Frustrated with the lack of attention, Hamlet pushed between them and jumped on Maggie’s face, biting her on the ear. His mother’s reaction was immediate. She shook him off, her face twisted into a snarl, and nipped at his rump as he tucked his tail and ran. And then it was over. Maggie turned a placid face to Jenna, barely glancing at Hamlet when he crept around the other side and leaned into her.

Jenna blinked. Then, she stroked Maggie, gave Hamlet at tickle, and stood. “Thank you, Maggie. Now if you’ll excuse me, I have some snapping of my own to do.”


Wednesday, March 9, 2011

A book review: Tomb With A View

While I work on a new short story and a bit of editing, I am posting a  book review for you from my colleague, Carl Brookins. Looks like a good one!

Tomb With A View

By Casey Daniels

ISBN: 9780425235515
2010 mass market release from Berkley Prime Crime

Pair one of our less interesting presidents, James A. Garfield, with a cute slender, sexually aware private detective, cum medium, and what do you get? You get this delightful cozy mystery, one of several in Casey Daniel’s series of Pepper Martin adventures.

But be warned. If you don’t like a bad pun or two, several tongue-in-cheek jokes and a huge riff on one of the presidents of these United States, this delightful novel isn’t your cup of tea.

On the other hand, if your humor runs to the mildly risqué, you don’t mind a self-aware sexy cemetery tour guide(!) who happens to be reluctantly channeling the dead President, and you enjoy fast-paced well-conceived criminally artful plots, this latest adventure of Pepper Martin is definitely a winner.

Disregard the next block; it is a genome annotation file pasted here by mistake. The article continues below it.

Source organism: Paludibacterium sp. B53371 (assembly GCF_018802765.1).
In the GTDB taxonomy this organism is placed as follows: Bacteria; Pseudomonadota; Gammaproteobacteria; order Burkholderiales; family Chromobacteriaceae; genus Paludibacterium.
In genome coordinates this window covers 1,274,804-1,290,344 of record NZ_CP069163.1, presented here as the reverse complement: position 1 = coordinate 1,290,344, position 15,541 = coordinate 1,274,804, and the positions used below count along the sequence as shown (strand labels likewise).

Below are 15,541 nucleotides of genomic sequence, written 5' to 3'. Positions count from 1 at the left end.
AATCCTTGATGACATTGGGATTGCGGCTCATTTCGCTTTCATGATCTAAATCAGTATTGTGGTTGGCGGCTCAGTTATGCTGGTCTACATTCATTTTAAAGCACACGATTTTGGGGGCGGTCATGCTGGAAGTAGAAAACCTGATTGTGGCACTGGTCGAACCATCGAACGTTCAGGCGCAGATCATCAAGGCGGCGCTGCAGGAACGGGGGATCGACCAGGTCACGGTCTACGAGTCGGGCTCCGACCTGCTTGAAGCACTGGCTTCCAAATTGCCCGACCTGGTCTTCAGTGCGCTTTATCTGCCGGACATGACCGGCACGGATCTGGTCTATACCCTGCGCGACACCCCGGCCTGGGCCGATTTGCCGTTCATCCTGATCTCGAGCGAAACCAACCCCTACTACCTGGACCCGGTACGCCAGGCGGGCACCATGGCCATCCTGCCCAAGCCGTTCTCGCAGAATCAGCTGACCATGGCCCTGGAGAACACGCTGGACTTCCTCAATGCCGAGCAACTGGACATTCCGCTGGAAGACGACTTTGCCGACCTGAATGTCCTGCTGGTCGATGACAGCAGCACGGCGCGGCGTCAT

Around every prominent figure in history there swirls scandal and scandal attracts the greedy. If this author is to be believed, an incredibly audacious land swap plan was under way when anarchist Charles Guiteau fired the bullet that cut short what might have been a sterling presidential career.

That’s all in the past. What’s here and now, is a well-managed funny, and twisty story peopled with interesting characters, not the least of whom is one well-named, Pepper Martin.

Carl Brookins
www.carlbrookins.com, www.agora2.blogspot.
Devils Island, Bloody Halls, Reunion, Red Sky
more at Kindle, Smashwords & OmniLit!

Tuesday, March 1, 2011

To Be a Writer - I'm already there!

Today is March 1st, which means it's 30 days until my novel comes out as an e-book. Snowstorm is my first novel, and it seems like I've been working on it forever. Now, as the release date gets close, I'm happy and excited, but also slightly terrified.

What if, after all the work and anticipation, it isn't well-received? Argh! It's a hard thought to take.

On the other hand, it's another in a long, long series of what ifs. When I started writing, it was "what if" I really could  pull together a novel. Now that would be an accomplishment, I thought, even if nobody else ever looked at it. Then it was, what if it gets good feedback at the writer's conference. When that happened, it was what if an editor asked for it, and liked it, and made a contract offer, and on and on.

So now, here I am thinking what if it sells? What if it doesn't? If it does:: hallelujah! If it doesn't,  I will keep at it, because by now I really am a writer. I will keep writing, that much I know.  I spent too long doing other things and found writing too late to give it up now.

Over the past several years, writing and the challenges of the field have taught me things about myself I never knew. Abilities, values,  faults, and weaknesses have shown themselves to me. Whatever happens with the book and my success, writing teaches the writer to examine things in new ways. And that, I can never give up.

Tuesday, February 15, 2011

A Short Story: If Something Happens to Him

Because I write often about the upcoming book, I'm give you a little taste of my writing in a short story. My writing style and tone are a little different from the book, of course, since it's for adults and not for teens, but it still sounds like me. I appreciate all comments, even the negative ones. I've developed a pretty thick skin by now!

If Something Happens to Him